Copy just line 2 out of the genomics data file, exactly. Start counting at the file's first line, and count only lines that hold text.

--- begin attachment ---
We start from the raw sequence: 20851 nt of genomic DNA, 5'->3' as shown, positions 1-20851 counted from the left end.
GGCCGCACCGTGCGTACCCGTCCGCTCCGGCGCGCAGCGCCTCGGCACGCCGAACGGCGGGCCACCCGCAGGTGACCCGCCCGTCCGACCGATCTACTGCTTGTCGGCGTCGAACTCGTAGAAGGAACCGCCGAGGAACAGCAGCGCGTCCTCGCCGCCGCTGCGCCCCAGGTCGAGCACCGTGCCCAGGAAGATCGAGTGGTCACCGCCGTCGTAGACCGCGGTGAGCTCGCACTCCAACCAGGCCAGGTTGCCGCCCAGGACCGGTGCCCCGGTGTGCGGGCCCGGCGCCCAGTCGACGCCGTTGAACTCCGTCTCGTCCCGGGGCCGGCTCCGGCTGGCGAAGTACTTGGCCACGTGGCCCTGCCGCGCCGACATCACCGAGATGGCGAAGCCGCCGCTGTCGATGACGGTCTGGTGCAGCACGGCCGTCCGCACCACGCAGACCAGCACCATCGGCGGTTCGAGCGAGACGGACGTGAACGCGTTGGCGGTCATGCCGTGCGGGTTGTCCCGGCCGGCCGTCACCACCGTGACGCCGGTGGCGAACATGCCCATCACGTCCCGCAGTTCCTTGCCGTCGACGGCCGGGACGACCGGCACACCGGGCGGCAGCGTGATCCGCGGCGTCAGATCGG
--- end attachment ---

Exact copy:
GGCCGCACCGTGCGTACCCGTCCGCTCCGGCGCGCAGCGCCTCGGCACGCCGAACGGCGGGCCACCCGCAGGTGACCCGCCCGTCCGACCGATCTACTGCTTGTCGGCGTCGAACTCGTAGAAGGAACCGCCGAGGAACAGCAGCGCGTCCTCGCCGCCGCTGCGCCCCAGGTCGAGCACCGTGCCCAGGAAGATCGAGTGGTCACCGCCGTCGTAGACCGCGGTGAGCTCGCACTCCAACCAGGCCAGGTTGCCGCCCAGGACCGGTGCCCCGGTGTGCGGGCCCGGCGCCCAGTCGACGCCGTTGAACTCCGTCTCGTCCCGGGGCCGGCTCCGGCTGGCGAAGTACTTGGCCACGTGGCCCTGCCGCGCCGACATCACCGAGATGGCGAAGCCGCCGCTGTCGATGACGGTCTGGTGCAGCACGGCCGTCCGCACCACGCAGACCAGCACCATCGGCGGTTCGAGCGAGACGGACGTGAACGCGTTGGCGGTCATGCCGTGCGGGTTGTCCCGGCCGGCCGTCACCACCGTGACGCCGGTGGCGAACATGCCCATCACGTCCCGCAGTTCCTTGCCGTCGACGGCCGGGACGACCGGCACACCGGGCGGCAGCGTGATCCGCGGCGTCAGATCGG